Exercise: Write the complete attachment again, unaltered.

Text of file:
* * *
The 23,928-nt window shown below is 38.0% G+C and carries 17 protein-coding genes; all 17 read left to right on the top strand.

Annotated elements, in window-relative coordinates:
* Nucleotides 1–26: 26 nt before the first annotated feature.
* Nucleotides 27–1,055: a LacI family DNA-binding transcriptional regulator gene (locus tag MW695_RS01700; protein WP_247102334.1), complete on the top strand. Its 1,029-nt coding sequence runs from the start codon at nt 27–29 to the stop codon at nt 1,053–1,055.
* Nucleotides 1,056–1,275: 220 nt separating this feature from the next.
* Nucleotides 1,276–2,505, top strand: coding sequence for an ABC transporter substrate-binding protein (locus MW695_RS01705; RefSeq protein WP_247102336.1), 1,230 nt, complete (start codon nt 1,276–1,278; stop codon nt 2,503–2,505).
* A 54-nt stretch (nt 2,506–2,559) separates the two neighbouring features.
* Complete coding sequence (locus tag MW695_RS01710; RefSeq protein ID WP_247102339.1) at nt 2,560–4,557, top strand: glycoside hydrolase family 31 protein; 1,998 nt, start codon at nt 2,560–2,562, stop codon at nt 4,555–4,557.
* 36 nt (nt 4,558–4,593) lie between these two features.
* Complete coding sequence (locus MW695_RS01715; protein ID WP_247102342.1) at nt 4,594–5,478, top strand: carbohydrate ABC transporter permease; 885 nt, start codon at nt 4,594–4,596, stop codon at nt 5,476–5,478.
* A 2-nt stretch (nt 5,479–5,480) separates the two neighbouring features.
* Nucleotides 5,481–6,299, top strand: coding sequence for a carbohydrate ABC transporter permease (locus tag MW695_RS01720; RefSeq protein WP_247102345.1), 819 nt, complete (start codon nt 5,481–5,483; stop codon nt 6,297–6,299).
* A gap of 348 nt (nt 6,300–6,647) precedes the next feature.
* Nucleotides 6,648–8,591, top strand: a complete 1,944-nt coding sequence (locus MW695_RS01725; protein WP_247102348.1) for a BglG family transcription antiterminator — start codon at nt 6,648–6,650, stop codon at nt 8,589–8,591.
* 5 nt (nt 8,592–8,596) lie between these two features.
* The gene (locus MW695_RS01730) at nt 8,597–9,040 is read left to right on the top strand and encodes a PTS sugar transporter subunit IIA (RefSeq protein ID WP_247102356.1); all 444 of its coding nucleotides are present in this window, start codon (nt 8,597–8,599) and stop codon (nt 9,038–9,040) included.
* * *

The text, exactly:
The 23,928-nt window shown below is 38.0% G+C and carries 17 protein-coding genes; all 17 read left to right on the top strand.

Annotated elements, in window-relative coordinates:
* Nucleotides 1–26: 26 nt before the first annotated feature.
* Nucleotides 27–1,055: a LacI family DNA-binding transcriptional regulator gene (locus tag MW695_RS01700; protein WP_247102334.1), complete on the top strand. Its 1,029-nt coding sequence runs from the start codon at nt 27–29 to the stop codon at nt 1,053–1,055.
* Nucleotides 1,056–1,275: 220 nt separating this feature from the next.
* Nucleotides 1,276–2,505, top strand: coding sequence for an ABC transporter substrate-binding protein (locus MW695_RS01705; RefSeq protein WP_247102336.1), 1,230 nt, complete (start codon nt 1,276–1,278; stop codon nt 2,503–2,505).
* A 54-nt stretch (nt 2,506–2,559) separates the two neighbouring features.
* Complete coding sequence (locus tag MW695_RS01710; RefSeq protein ID WP_247102339.1) at nt 2,560–4,557, top strand: glycoside hydrolase family 31 protein; 1,998 nt, start codon at nt 2,560–2,562, stop codon at nt 4,555–4,557.
* 36 nt (nt 4,558–4,593) lie between these two features.
* Complete coding sequence (locus MW695_RS01715; protein ID WP_247102342.1) at nt 4,594–5,478, top strand: carbohydrate ABC transporter permease; 885 nt, start codon at nt 4,594–4,596, stop codon at nt 5,476–5,478.
* A 2-nt stretch (nt 5,479–5,480) separates the two neighbouring features.
* Nucleotides 5,481–6,299, top strand: coding sequence for a carbohydrate ABC transporter permease (locus tag MW695_RS01720; RefSeq protein WP_247102345.1), 819 nt, complete (start codon nt 5,481–5,483; stop codon nt 6,297–6,299).
* A gap of 348 nt (nt 6,300–6,647) precedes the next feature.
* Nucleotides 6,648–8,591, top strand: a complete 1,944-nt coding sequence (locus MW695_RS01725; protein WP_247102348.1) for a BglG family transcription antiterminator — start codon at nt 6,648–6,650, stop codon at nt 8,589–8,591.
* 5 nt (nt 8,592–8,596) lie between these two features.
* The gene (locus MW695_RS01730) at nt 8,597–9,040 is read left to right on the top strand and encodes a PTS sugar transporter subunit IIA (RefSeq protein ID WP_247102356.1); all 444 of its coding nucleotides are present in this window, start codon (nt 8,597–8,599) and stop codon (nt 9,038–9,040) included.